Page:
The new species is most similar to T. septentrionalis, T. insularis Kramer, 1977, and T. albolabris in its scalation but differs in bearing an orange to reddish stripe from the lower margin of the eye to the posterior of the posterior border of the mouth in males (vs a white stripe from the posterior border of the nasal to posterior part of the head in T. septentrionalis and T. albolabris); hemipenis short and bilobed (vs long and deeply forked in T. septentrionalis and T. albolabris); palatine with six teeth (vs five in T. albolabris, T. insularis, and T. septentrionalis); pterygoid with 15 teeth (vs 11 in T. septentrionalis, 16 in T. insularis, and 12 in T. albolabris); 19 dentary teeth (vs 11 in T. septentrionalis, 12 in T. albolabris, and 14 in T. insularis). A comparison of selected characters is presented in Table 1 (Mirza et al. 2020).
Description and Variation (based on examined specimens). Body moderately elongate, slender; head elongate, triangular, flattened, broadest width occurs from eyes to end of the head just before the starting of neck, over twice as long as broad, clearly distinct from neck; snout moderate, overall flattened from top and side view, rounded from top view, truncate when seen from lateral side, one third of total head length, twice as long as diameter of eye, canthus rostralis distinct; eye moderate; tail typically cylindrical in cross section fairly short, prehensile, tapering. SVL: 459–565 mm; TaL: 92–116 mm; TL: 571–659 mm; HL: 21.01–26.93 mm, HW 10.05–16.34 mm; ratio TaL/TL: 0.193–0.196 in males and 0.143–0.152 in females; VEN: 163–170; PV 2–3; SC: 62–73 pairs in males, 56–59 pairs in females; anal entire. DSR: 19–23:21:15–17 scales, rhomboid, moderately keeled, first row smooth. Rostral visible from above, one and a half times broader than high, triangular; nasal+first supralabial pentagonal, about as broad as high, undivided, nostril in the middle; one pair of enlarged internasals, in good contact with each other, slightly broader than long, about 4 times larger than adjacent upper snout scales; canthal scales between the internasal and corresponding supraocular, slightly larger than adjacent snout scales; 1 triangular loreal between lower preocular and second supralabial; two upper preoculars above the loreal pit, elongated, lower in contact with the loreal; lower preocular forms posterior-upper margin of loreal pit; 2/2 postoculars; 1 large, entire, long and narrow supraocular on each side; supraocular lightly indented on their inner margin by the upper head scales; scales on upper snout surface smooth, juxtaposed, irregular in shape, moderately but distinctly enlarged, typically looking like a juxtaposition of irregular paving stones; only 3 snout scales between internasals and supraoculars; cephalic and occipital scales smaller, irregular, juxtaposed, smooth and flat on upper head surface, scales confined on middle and occipital area slightly smaller than snout scales; temporal scales larger than cephalic and occipital scales, lightly swollen but not keeled; 10–12 cephalic scales in a line between supraoculars; 10/11 SL; 1st SL completely fused with nasal, forms irregular pentagonal shape, about as broad as high; 2nd SL high, slightly shorter than nasal+1 SL, forms the anterior border of loreal pit, 3rd SL largest, longest of all, about twice as long as 2nd SL, longer than high, in contact with the subocular; 4th SL distinctly shorter, more than 2/3 times as high as 3rd one, 5th and other posterior SL slightly smaller than 4th; both 4th and 5th SL separated from the subocular by one scale row, others in contact with the first lowest row of temporals; 11/13 IL, first pair in contact with each other behind mental, the first three pairs in contact with the anterior chin shields; 4/4+1 smooth gular scales; posterior chin shields nearly half of anterior chin shields. In life, green or yellowish green to yellow above. In preservative, the upper and lateral body surfaces uniformly dark brown or bluish. Ventrolateral stripe distinct; off-white or yellow (CESS535) in colour; the stripes largely restricted to last row of dorsal scales, not extending on to the edges of ventral scales. Ventral scales predominantly yellow and often outlined with dark brown. Upper and lower lip as yellowish as underside. A dark brown eye streak of about one scale breadth passing from upper of 2nd SL, upper of 3rd SL to scale row below suture to last 4 SL and finally forms the dark ventrolateral line below yellow-white line. More than half of tail rusty red which gradually turns darker towards tip. Eyes with greenish yellow iris and black vertically elliptical pupil. Tongue blackish pink, with tips slightly darker. (Vogel et al. 2022)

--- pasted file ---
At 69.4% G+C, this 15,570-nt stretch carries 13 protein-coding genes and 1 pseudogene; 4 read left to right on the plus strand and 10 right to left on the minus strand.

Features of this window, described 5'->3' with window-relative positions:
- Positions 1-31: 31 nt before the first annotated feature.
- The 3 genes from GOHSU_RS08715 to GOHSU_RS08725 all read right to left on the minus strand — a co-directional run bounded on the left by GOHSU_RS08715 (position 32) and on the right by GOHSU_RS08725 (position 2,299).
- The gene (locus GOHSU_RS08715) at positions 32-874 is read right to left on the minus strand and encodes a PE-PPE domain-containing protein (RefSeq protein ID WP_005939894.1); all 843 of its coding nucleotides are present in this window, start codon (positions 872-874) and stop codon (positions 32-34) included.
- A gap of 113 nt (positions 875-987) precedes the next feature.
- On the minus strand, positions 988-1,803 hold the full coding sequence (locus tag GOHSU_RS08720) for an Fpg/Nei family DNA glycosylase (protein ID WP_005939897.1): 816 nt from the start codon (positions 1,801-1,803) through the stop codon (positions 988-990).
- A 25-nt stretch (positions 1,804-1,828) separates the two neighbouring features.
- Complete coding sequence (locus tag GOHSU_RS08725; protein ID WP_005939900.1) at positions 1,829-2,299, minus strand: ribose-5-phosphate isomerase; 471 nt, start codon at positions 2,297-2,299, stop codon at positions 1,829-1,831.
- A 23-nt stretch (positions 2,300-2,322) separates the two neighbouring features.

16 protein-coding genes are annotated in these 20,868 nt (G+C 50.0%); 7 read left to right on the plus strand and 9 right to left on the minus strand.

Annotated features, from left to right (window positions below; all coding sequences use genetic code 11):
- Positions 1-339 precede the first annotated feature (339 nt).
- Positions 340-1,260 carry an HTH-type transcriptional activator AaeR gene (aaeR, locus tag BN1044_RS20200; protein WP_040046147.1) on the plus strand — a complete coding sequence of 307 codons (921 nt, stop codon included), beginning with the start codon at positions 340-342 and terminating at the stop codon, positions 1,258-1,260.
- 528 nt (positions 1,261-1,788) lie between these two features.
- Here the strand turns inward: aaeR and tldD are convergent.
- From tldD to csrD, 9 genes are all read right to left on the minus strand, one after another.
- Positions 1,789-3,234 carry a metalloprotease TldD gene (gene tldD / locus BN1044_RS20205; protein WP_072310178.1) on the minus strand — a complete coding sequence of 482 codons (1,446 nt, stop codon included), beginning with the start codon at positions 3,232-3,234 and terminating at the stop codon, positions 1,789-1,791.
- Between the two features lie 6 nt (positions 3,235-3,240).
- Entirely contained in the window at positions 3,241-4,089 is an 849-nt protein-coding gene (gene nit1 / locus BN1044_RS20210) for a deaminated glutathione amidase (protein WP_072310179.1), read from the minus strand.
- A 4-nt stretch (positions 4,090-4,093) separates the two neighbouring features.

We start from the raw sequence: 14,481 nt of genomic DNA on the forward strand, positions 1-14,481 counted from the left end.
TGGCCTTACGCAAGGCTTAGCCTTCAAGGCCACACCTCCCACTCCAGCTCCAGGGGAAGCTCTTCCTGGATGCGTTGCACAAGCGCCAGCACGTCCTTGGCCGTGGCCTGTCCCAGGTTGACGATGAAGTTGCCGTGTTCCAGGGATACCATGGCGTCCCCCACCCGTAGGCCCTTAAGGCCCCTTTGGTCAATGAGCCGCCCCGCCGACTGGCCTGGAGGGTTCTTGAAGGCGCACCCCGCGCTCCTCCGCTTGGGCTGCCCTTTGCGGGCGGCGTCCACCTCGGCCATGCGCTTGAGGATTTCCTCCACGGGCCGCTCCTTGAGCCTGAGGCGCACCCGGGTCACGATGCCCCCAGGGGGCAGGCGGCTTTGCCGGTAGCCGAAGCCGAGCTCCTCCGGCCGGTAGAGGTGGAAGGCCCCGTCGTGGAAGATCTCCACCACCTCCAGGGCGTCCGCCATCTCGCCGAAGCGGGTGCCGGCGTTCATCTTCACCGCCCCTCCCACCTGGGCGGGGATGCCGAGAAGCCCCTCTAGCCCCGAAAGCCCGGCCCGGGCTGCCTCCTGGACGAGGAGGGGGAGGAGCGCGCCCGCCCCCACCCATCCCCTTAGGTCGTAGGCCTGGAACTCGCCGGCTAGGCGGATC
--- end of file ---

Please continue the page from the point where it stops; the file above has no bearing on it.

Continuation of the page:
The original description states that ventral scales in T. salazar range from 163–171, and that subcaudals range from 59–74 (sexes pooled). Rathee et al. (2021) reported the counts as 164–170 and 68–70 respectively. In the specimens studied by Vogel et al. 2022, the corresponding ranges were 163–170 and 56–73, falling within the reported range (Mirza et al. 2020; Rathee et al. 2021).
|Etymology||The specific epithet is a noun in apposition for J.K. Rowling’s fictional Hogwarts School of Witchcraft and Wizardry’s co-founder, Salazar Slytherin, in Harry Potter. He was a Parselmouth that links him to serpents.|